23/11/2016Download Event Programme
Vladislava Skarića 5, 71000 Sarajevo
Vladislava Skarića 5, 71000 Sarajevo
Bosnia and Herzegovina is faced with numerous problems in the area of transparency and accountability of public institutions and therefore is necessary to fulfill the obligations provided for under the global initiative Open Government Partnership, which represents a platform for the implementation of reforms in the area of open government. This is one of the conclusions of the conference titled "Open Government Partnership in Bosnia and Herzegovina: mission (im)possible?" held on November 23, 2016 in Sarajevo, organized by the Center for Social Research Analitika.
Open Government Partnership is a multilateral, international initiative launched in 2011 which offers a framework for the member countries to implement measures aimed at increasing transparency of the government, anti-corruption efforts, citizen participation in decision-making and use of new technologies for more effective public administration.
At this conference, Open Government Partnership representative Peter Varga presented some of the major achievements of this initiative in the five years since launching, including over 2,500 open government measures and activities undertaken as part of this initiative, as well as the permanent forums for dialogue between government and civil society established in many countries thanks to OGP. However, the ambition of the Partnership for the next five years is to increase the number of so called star commitments which have a transformative effect on the whole community. Dina Bajramspahić from the Institut Alternativa talked about the experience of Montenegro in the OGP initiative, strong political support, and then deadlock in the implementation of this initiative, the way the civil society was involved in creating of an action plan.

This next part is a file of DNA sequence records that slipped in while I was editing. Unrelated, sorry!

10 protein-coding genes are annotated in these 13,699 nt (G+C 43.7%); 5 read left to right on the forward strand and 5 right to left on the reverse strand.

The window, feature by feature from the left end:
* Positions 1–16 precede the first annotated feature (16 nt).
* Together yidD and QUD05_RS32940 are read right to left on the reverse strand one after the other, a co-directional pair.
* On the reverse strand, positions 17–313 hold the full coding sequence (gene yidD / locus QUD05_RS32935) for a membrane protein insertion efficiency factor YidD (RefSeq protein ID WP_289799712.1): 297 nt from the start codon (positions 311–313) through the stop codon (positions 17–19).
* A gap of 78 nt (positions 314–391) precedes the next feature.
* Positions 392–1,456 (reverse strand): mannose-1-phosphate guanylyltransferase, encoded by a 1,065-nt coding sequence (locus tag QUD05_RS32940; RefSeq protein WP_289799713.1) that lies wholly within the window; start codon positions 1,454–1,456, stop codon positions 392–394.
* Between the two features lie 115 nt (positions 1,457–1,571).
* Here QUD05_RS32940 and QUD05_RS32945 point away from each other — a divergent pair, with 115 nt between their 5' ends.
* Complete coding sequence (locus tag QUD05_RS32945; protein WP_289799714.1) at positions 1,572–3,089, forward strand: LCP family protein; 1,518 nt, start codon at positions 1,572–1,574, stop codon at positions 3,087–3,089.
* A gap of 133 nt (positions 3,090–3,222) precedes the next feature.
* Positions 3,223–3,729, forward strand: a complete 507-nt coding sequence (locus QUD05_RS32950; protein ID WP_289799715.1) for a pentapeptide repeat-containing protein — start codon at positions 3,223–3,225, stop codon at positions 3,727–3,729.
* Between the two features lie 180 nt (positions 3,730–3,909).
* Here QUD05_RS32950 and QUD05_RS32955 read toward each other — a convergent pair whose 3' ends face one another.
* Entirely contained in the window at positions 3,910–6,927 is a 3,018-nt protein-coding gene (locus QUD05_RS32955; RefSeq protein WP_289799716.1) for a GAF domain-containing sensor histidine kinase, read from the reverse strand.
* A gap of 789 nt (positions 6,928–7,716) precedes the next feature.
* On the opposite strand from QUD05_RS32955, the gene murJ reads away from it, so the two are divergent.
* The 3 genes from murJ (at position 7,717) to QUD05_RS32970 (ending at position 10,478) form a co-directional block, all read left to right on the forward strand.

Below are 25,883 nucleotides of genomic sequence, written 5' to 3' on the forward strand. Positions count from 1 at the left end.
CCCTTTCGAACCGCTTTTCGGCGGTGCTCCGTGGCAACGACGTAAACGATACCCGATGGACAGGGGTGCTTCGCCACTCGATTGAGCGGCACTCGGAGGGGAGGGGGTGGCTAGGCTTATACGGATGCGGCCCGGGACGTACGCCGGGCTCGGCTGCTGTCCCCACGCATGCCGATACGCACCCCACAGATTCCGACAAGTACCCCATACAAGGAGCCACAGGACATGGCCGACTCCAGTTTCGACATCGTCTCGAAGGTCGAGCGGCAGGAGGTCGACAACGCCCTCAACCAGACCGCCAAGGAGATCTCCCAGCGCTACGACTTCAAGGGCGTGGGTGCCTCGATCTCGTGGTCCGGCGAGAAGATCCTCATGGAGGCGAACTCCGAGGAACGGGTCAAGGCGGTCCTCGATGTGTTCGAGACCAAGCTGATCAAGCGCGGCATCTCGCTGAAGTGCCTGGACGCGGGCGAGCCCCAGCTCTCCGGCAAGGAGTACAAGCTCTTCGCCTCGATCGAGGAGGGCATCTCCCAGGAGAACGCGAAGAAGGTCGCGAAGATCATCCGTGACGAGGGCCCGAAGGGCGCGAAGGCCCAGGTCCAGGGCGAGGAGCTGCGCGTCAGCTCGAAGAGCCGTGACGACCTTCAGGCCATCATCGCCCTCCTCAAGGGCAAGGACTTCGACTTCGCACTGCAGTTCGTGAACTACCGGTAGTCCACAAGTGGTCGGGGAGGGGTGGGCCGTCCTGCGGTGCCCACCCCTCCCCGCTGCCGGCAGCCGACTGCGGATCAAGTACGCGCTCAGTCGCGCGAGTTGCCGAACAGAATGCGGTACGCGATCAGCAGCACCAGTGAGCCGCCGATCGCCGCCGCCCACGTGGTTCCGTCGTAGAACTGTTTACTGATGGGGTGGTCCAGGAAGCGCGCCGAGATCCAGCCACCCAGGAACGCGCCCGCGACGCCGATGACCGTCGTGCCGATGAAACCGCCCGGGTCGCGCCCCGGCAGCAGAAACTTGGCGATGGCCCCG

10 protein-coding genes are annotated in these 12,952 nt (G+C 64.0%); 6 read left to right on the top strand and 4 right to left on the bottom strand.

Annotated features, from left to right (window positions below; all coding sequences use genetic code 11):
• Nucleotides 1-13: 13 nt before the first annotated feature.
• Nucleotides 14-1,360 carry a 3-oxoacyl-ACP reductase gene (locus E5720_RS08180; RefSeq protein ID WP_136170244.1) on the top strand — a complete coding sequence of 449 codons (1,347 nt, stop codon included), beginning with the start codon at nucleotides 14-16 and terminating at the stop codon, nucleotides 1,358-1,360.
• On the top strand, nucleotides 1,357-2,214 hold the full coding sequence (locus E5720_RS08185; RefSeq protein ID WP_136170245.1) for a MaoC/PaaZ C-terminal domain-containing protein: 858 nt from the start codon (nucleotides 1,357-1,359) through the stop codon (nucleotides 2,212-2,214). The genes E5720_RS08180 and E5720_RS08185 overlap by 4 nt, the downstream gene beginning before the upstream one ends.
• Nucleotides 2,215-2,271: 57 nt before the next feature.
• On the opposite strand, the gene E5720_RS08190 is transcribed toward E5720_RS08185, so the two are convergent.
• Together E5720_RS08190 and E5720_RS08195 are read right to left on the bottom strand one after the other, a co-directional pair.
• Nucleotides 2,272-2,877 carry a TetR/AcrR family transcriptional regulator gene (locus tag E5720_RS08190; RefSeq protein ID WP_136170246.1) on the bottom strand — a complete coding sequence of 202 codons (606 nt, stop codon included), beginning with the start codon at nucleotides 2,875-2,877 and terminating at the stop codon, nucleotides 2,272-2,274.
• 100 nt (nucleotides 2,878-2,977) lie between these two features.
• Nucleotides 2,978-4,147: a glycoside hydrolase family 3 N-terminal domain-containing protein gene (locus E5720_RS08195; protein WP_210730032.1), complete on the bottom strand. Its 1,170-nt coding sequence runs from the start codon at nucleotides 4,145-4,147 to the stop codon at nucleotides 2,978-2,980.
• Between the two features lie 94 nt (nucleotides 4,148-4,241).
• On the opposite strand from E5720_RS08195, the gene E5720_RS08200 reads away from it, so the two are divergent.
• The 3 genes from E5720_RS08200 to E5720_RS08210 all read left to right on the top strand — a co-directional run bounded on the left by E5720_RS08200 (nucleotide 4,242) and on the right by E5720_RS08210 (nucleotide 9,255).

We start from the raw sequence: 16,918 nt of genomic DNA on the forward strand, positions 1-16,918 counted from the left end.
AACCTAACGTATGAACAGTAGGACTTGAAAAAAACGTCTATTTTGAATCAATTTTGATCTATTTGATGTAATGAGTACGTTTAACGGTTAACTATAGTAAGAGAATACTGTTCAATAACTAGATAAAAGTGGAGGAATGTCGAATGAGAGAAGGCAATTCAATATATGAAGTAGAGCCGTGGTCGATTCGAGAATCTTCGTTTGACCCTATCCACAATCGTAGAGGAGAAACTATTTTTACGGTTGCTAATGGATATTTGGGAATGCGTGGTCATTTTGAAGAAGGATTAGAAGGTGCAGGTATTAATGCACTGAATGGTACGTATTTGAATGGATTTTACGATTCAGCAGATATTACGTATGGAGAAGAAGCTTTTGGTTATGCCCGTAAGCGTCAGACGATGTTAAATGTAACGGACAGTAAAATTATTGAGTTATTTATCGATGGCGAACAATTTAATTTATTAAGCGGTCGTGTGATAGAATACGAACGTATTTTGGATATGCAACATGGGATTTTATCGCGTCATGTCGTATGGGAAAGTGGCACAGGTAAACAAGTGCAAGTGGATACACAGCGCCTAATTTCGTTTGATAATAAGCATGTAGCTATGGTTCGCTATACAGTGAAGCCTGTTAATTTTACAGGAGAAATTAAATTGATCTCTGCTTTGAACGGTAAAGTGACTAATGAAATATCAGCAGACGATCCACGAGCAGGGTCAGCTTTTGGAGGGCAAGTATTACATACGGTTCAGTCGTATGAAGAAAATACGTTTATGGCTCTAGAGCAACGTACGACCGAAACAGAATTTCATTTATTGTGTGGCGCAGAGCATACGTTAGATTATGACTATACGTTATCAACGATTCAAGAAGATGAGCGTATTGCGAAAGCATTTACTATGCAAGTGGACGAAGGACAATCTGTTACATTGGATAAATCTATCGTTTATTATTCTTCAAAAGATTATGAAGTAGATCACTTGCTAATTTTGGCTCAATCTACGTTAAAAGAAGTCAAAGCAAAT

From an initial eight member states of the OGP, the initiative has now expanded to 70 member states, including Bosnia and Herzegovina, which formally became a member in September 2014. However, Bosnia and Herzegovina, due to the failure to appoint a leading institution responsible for the implementation of this initiative in BiH in the last two years, has missed two deadlines for developing an action plan with concrete measures to implement OGP in BiH, and is currently under review by the Criteria and Standards Committee within the OGP. However, in October 2016, the Council of Ministers adopted a decision to establish an OGP Advisory Council, which will include representatives of government and civil society, and which will have the task of coordinating the public consultation process and develop an action plan.
Representatives of the Ministry of Justice of Bosnia and Herzegovina Nedžad Salman and Vildan Hadžihasanović presented the main principle on which this body operates, the procedure for appointing members and responsibilities of the Advisory Council, as well as the next steps and activities in the implementation of this initiative in BiH. The representative of Transparency International Lejla Ibranović reflected the main activities conducted by a coalition of non-governmental organizations (Transparency International, the Centre for Social Research Analitika, Center for Investigative Reporting, Public Interest Advocacy Center, Association Why not), which resulted in Bosnia and Herzegovina becoming OGP member state. Non-governmental organizations, among others, organized a series of public events, working meetings, public consultations with various stakeholders in order to promote the fundamental values of OGP initiative, as well as numerous benefits that BiH by joining the initiative.
During the conference, the discussion was initiated on the main challenges in the area of open government, highlighting the progress made in the area of transparency, such as launching of the portal of public procurement and the development of standards of proactive transparency which are apllied voluntarily by four institutions at the state level. At the same time, a number of problems have been pointed put, such as outdated legal framework on freedom of information, low level of proactive transparency of public institutions, insufficient involvement of citizens in the budgeting process, as well as still insufficient transparency of information on public procurement, such as for example the plans public procurement, reports on the implementation of the contract, the decision of the appeals of the Procurement Review Body.
Conference was attended by more than 50 participants from government and civil society who are actively engaged in promoting the transparency of public authorities in Bosnia and Herzegovina.
This conference is organized as part of EU-funded project "Advocacy for Open Government: Supporting the Right to Know in South East Europe", which is implemented in Albania, Bosnia and Herzegovina, Montenegro, Macedonia, Serbia and Kosovo.